In defence of Vince Cable

That was the week that was . . .

During the coalition talks and after the general election in May, Vince Cable addressed a meeting of Liberal Democrats and told them that "my heart beats on the left". What he meant, of course, was that he was closer to Labour than to the Conservatives, even to David Cameron's liberal Conservatives.

He was still then just about the nation's favourite Vince, a self-styled "free radical" and economics sage. All the same, he urged his fellow MPs to follow him into coalition with the Tories, because, as he told me when I interviewed him in September at a fringe event at the Liberal Democrats' conference in Liverpool, he was "an enthusiastic deficit hawk", and believed that the deficit had to be cut faster and harder than Labour proposed, with some "in-year cuts". He also spoke to me about the pressures of collective responsibility.

Now, all these months later, it's clear just how damaged the Lib Dems have been by their association with the Tories. They are as low as 8 per cent in some polls. Effigies of their leader, Nick Clegg, have been burned on the streets. Students are rioting because of "betrayals" and broken pledges on tuition fees. They are perceived as flip-floppers and liars.

As ever, the truth is more complicated. I had dinner recently with a senior Lib Dem minister who explained just how much his party was doing inside government to "rein in and moderate" the Tories.

Cable is a social democrat and a Keynesian economist by training. He once told me over lunch at the New Statesman that, though he left the Labour Party long ago, he believes "passionately in the redistribution of wealth".

This week, as we all know, "Saint Vince" was humiliated after he was secretly recorded by those two giggly female undercover reporters at his constituency office; he has since been stripped of key responsibilities as Business Secretary after his assault on his "enemy", Rupert Murdoch.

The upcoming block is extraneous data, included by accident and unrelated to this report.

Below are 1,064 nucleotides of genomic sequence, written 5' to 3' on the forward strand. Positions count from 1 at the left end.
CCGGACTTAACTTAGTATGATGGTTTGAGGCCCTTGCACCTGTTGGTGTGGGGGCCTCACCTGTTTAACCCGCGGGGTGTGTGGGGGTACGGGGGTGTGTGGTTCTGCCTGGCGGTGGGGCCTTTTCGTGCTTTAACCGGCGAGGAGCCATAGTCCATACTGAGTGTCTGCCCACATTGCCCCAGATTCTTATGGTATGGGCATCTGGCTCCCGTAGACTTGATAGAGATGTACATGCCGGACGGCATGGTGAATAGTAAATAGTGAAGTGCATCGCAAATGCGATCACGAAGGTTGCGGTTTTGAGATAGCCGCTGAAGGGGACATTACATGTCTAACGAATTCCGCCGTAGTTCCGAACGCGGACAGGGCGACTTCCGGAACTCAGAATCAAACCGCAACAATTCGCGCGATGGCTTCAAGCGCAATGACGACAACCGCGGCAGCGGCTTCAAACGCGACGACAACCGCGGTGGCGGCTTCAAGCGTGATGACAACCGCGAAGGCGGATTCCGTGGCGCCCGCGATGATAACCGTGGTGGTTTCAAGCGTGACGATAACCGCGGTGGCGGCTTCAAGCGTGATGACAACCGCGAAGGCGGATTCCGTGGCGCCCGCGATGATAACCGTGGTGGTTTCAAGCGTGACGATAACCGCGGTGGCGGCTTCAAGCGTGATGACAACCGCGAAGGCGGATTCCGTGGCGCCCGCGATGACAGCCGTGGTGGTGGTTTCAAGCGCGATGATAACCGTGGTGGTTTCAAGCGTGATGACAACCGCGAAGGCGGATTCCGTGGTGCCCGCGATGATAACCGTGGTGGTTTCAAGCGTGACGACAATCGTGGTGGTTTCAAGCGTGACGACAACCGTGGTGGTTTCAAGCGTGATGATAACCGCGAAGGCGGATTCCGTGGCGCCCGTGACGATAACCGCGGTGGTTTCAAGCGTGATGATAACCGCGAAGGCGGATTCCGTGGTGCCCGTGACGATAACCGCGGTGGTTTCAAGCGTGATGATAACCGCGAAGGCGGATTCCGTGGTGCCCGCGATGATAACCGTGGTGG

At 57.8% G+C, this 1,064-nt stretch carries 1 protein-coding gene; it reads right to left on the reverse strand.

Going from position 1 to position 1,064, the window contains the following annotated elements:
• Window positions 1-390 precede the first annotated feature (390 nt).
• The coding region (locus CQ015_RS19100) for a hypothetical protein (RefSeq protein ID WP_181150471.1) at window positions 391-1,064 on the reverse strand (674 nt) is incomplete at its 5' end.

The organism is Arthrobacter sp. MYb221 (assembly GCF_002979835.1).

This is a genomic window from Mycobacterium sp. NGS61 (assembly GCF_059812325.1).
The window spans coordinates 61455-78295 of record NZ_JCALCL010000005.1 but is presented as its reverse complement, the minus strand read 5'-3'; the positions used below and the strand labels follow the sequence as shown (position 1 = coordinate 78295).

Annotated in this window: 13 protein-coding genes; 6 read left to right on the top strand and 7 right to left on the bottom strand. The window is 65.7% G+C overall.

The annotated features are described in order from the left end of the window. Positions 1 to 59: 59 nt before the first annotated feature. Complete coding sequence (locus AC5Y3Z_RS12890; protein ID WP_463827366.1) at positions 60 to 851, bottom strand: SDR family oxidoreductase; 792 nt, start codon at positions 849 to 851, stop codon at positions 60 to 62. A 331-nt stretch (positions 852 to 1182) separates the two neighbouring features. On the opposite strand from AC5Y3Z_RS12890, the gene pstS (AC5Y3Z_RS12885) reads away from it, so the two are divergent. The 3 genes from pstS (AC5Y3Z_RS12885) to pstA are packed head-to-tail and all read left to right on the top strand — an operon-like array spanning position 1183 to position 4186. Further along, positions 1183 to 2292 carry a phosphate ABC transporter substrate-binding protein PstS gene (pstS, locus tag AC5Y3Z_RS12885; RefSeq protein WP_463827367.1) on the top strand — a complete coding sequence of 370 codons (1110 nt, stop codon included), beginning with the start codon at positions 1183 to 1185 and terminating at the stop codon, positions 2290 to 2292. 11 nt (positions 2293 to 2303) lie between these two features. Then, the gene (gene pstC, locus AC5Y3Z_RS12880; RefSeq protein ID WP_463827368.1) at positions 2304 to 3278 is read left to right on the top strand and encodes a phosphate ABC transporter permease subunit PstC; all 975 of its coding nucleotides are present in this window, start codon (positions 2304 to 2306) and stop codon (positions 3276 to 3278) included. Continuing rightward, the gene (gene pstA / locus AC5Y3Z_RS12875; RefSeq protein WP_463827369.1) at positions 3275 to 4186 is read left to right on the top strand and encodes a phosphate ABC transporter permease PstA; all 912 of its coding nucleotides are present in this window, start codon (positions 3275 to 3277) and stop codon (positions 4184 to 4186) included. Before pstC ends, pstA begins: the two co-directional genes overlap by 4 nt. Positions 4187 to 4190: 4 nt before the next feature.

His disparagers, perhaps long jealous of his popularity, have delighted in his humiliation. They have lined up to insult and traduce him. Newspaper columnists, from all sides, have been leading the charge. He is finished, they say. He is arrogant and complacent.

When the revelations broke, Ed Miliband called on David Cameron to sack Cable. This was a mistake by the Labour leader, because one day soon he may well need Cable's support. Instead of calling for him to go, he should have concentrated on the substance of what he'd said. Miliband was in front of an open goal and missed the target. Only the next day did he firm up his attack on the coalition.

Yet Cable had confirmed what many of us suspected – that this coalition is no "love-in". The Tories are in charge and they are behaving recklessly. The Lib Dems are taking the heat and they are being burned. In their haste to overturn Labour's legacies and dismantle Gordon Brown's client state, the Tories are in too much of a hurry – the admirable Tim Montgomerie, of Conservative Home, has written in the New Statesman of the "breakneck coalition". Their reforms to the health service, the welfare system and education are zealous and dangerous. Indeed, as Cable said, "they have not been thought through", as Michael Gove demonstrated once again with his latest reversal, this time on the School Sport Partnership programme (cut one minute, restored the next!).

Vince Cable may be something of a lone wolf, but he remains hugely popular among activists, as I discovered at that fringe meeting in Liverpool. Later, at the same conference, on 22 September, he gave a good speech in which argued for a new approach to taxation, switching the burden from earned to unearned income, from taxing income, or jobs, to assets, principally property and land. He said:

It will be said that in a world of internationally mobile capital and people it is counterproductive to tax personal income and corporate profit to uncompetitive levels. That is right. But a progressive alternative is to shift the tax base to property, and land, which cannot run away, [and] represents in Britain an extreme concentration of wealth.

(I wrote about the need for land reform and a new social democratic model in the New Statesman cover story of 18 October.)

Cable's mistake was to trust those two crafty female reporters not wisely, but too well. We demand that our politicians tell the truth but then vilify them when they speak candidly to "constituents". He's guilty of nothing more than vanity. It is correct that he remains in the cabinet, even though he is for now diminished.